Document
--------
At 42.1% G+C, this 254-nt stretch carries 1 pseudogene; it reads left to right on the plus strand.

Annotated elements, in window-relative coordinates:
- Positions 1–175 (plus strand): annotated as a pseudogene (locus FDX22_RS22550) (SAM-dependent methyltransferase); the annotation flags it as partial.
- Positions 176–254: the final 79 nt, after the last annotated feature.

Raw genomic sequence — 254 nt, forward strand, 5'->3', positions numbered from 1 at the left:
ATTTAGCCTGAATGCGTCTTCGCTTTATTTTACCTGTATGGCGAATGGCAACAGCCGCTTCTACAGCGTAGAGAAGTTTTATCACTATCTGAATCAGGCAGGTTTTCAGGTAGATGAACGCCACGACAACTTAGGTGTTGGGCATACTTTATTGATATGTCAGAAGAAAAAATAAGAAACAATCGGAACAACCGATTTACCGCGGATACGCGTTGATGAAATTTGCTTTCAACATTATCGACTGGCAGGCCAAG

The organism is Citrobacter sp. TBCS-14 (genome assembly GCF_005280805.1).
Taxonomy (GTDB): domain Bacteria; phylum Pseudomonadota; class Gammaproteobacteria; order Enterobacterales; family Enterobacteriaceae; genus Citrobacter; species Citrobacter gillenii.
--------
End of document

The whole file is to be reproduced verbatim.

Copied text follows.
At 42.1% G+C, this 254-nt stretch carries 1 pseudogene; it reads left to right on the plus strand.

Annotated elements, in window-relative coordinates:
- Positions 1–175 (plus strand): annotated as a pseudogene (locus FDX22_RS22550) (SAM-dependent methyltransferase); the annotation flags it as partial.
- Positions 176–254: the final 79 nt, after the last annotated feature.

Raw genomic sequence — 254 nt, forward strand, 5'->3', positions numbered from 1 at the left:
ATTTAGCCTGAATGCGTCTTCGCTTTATTTTACCTGTATGGCGAATGGCAACAGCCGCTTCTACAGCGTAGAGAAGTTTTATCACTATCTGAATCAGGCAGGTTTTCAGGTAGATGAACGCCACGACAACTTAGGTGTTGGGCATACTTTATTGATATGTCAGAAGAAAAAATAAGAAACAATCGGAACAACCGATTTACCGCGGATACGCGTTGATGAAATTTGCTTTCAACATTATCGACTGGCAGGCCAAG

The organism is Citrobacter sp. TBCS-14 (genome assembly GCF_005280805.1).
Taxonomy (GTDB): domain Bacteria; phylum Pseudomonadota; class Gammaproteobacteria; order Enterobacterales; family Enterobacteriaceae; genus Citrobacter; species Citrobacter gillenii.